Are there any side effects or interactions?
Refer to the individual supplement for information about any side effects or interactions.
Herbs that may be helpful:
An isolated double blind study compared the use of freeze-dried stinging nettles with placebo. In that one-week trial, 300 mg of stinging nettles taken twice per day led to moderate effectiveness among 58% of those in the treatment group compared with only 37% in the placebo group.
Eucalyptus oil is often used in a steam inhalation to help clear nasal and sinus congestion. Eucalyptus oil is said to function in a fashion similar to that of menthol by acting on receptors in the nasal mucosa, leading to a reduction in the symptoms of, for example, nasal stuffiness.
Are there any side effects or interactions?
Refer to the individual herb for information about any side effects or interactions.
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- Derebery MJ. Otoplaryngic allergy. Otolaryngol Clin North Am 1993;26:593–611 [review].
- Host A. Mechanisms in adverse reactions to food. Allergy 1995;50(20 suppl):60–63 [review].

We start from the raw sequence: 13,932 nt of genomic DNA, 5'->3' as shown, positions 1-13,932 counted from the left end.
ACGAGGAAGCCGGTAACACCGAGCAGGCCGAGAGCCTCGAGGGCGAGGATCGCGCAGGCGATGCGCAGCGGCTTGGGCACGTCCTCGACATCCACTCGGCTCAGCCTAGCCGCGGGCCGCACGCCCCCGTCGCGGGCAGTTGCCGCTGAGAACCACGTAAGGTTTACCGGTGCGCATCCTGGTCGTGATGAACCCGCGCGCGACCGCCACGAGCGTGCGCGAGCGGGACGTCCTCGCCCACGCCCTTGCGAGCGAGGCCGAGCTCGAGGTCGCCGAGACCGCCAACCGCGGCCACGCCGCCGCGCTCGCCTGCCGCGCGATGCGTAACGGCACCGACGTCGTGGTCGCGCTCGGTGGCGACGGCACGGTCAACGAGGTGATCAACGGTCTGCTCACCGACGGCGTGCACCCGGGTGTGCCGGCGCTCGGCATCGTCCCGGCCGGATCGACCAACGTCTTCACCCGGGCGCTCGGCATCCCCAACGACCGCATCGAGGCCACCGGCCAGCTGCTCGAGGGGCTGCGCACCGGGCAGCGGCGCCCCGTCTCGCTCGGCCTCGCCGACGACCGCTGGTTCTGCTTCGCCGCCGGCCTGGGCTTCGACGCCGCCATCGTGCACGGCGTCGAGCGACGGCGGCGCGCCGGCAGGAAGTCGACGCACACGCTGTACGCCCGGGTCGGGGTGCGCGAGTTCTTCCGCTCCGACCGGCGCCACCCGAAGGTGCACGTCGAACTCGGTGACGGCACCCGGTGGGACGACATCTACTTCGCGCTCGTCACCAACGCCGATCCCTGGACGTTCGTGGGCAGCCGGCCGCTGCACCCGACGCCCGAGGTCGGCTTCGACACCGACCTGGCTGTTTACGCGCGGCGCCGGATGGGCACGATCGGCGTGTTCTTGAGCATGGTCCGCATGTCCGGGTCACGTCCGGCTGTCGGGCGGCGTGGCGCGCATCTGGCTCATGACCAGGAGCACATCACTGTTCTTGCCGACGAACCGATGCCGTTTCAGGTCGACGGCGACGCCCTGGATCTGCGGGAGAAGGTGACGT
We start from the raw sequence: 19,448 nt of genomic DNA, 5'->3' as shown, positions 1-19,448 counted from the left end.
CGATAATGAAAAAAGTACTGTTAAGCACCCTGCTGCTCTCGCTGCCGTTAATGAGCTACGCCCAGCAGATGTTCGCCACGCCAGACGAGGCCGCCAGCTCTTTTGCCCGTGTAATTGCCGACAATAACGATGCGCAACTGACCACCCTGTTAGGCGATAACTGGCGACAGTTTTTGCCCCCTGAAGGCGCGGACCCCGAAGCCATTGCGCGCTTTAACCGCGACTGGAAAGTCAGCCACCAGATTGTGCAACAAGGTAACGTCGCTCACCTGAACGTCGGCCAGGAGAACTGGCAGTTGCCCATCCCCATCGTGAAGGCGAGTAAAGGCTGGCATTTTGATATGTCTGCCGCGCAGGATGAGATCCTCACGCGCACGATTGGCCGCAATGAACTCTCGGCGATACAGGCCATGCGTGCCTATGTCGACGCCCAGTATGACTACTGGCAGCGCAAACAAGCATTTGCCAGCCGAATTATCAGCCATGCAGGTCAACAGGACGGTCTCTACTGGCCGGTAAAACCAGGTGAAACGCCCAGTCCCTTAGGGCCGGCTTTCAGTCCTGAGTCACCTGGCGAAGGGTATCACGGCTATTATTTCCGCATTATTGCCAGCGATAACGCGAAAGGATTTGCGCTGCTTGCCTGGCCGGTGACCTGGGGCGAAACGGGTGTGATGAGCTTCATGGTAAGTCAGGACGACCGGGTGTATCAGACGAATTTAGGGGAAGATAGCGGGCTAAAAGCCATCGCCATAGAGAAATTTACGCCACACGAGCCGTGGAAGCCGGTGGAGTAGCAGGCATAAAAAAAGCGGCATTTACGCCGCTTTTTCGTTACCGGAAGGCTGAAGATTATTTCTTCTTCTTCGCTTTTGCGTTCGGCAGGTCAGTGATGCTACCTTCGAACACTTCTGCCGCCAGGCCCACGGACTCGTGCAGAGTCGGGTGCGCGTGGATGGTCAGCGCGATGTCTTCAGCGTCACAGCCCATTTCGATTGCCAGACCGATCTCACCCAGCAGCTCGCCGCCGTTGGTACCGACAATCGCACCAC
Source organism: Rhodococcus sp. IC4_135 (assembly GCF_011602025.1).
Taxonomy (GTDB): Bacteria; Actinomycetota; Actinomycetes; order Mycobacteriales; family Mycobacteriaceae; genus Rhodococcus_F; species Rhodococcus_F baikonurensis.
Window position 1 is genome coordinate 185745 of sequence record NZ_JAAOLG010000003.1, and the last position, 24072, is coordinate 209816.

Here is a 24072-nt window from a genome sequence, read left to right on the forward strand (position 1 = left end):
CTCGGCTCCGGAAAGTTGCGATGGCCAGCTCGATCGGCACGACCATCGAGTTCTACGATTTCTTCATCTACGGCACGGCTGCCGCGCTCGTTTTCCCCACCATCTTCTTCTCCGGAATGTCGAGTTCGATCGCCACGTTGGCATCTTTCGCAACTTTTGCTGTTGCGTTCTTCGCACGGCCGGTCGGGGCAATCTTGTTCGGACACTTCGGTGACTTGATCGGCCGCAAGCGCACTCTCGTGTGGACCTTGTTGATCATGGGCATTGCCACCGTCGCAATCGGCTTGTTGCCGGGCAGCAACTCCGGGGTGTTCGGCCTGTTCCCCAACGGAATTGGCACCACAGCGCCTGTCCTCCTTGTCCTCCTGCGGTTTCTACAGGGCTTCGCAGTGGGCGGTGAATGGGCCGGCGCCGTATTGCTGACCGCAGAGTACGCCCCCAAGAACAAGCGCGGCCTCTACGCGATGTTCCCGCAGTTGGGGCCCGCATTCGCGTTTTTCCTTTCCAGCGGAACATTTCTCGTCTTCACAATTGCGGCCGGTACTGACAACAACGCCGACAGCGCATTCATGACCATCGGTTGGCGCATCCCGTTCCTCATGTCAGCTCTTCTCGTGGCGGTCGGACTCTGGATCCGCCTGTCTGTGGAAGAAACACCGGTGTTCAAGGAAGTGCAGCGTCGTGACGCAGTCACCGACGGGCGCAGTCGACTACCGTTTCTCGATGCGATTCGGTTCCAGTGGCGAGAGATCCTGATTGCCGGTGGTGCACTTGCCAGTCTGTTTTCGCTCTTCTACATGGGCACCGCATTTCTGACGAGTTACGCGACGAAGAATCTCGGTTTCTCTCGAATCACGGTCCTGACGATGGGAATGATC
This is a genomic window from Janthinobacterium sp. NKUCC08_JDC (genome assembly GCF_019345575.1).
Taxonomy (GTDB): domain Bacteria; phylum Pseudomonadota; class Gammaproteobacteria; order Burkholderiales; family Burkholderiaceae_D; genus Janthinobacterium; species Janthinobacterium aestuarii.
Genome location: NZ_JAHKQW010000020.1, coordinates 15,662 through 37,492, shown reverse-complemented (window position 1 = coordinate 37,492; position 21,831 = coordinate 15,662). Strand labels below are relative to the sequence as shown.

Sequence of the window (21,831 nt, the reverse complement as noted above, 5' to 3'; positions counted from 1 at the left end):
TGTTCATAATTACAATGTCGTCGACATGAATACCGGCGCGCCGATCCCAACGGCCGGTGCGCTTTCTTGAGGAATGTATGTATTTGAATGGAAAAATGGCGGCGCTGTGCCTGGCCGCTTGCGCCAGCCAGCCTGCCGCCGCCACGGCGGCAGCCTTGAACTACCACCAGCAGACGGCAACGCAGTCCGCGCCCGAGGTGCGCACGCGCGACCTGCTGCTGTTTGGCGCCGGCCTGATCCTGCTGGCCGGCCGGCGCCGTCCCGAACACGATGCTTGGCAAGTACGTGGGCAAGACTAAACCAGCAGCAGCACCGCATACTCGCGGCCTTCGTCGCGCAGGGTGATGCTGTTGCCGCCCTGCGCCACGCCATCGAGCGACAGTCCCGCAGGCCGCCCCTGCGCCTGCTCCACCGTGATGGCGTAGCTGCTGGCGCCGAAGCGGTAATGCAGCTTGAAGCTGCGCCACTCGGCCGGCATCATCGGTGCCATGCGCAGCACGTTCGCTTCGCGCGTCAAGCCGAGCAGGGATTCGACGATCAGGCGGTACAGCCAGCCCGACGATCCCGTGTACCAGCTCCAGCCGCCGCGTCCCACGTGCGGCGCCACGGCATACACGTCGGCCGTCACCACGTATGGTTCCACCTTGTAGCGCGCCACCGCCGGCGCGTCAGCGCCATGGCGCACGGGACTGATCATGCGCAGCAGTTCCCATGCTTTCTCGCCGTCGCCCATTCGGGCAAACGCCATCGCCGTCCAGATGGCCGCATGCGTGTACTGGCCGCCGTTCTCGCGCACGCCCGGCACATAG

- Martin W. On treating allergic disorders! Townsend Letter for Doctors 1991;Aug/Sept:670–71 [letter].
- Clemetson, CA. Histamine and ascorbic acid in human blood. J Nutr 1980;110:662–68.
- Bucca C, Rolla G, Oliva A, Farina JC. Effect of vitamin C on histamine bronchial responsiveness of patients with allergic rhinitis. Ann Allergy 1990;65:311–14.
- Bellioni P, et al. La provocazione istaminica in soggetti allergici. Il ruolo dell’acido ascorbico. Eur Rev Med Pharm Sci 1987;9:419–22.
- Nikolaev MP, Longunov AI, Tsyrulnikova LG, Dzhalilov DS. Clinical and biochemical aspects in the treatment of acute maxillary sinusitis with antioxidants. Vestn Otorinolaringol 1994;Jan/Feb:22–26.
- Ryan R. A double blind clinical evaluation of bromelains in the treatment of acute sinusitis. Headache 1967;7:13–17.
- Taub SJ. The use of bromelains in sinusitis: a double-blind evaluation. EENT Monthly 1967;46(3):361–65.
- Seltzer AP. Adjunctive use of bromelains in sinusitis: a controlled study. EENT Monthly 1967;46(10):1281–88.
- Gaby AR. The story of bromelain! Nutr Healing 1995;May:3,4,11.
- Mittman P. Randomized, double blind study of freeze dried Urtica dioica in the treatment of allergic rhinitis. Planta Med 1990;56:44–47.
- Schulz V, Hansel R, Tyler VE. Rational Phytotherapy, 3rd ed. Berlin, Germany: Springer Verlag, 1998, 146–47.
The information contained in this article is for information and education purposes only and is not medical advice. Do not use this information as an alternative to obtaining medical advice from your physician or other professional healthcare provider. Always consult with your physician or other professional healthcare provider about any medical conditions you are experiencing. If you are experiencing a medical emergency, contact your local emergency services for help.DOWNLOAD THIS ARTICLE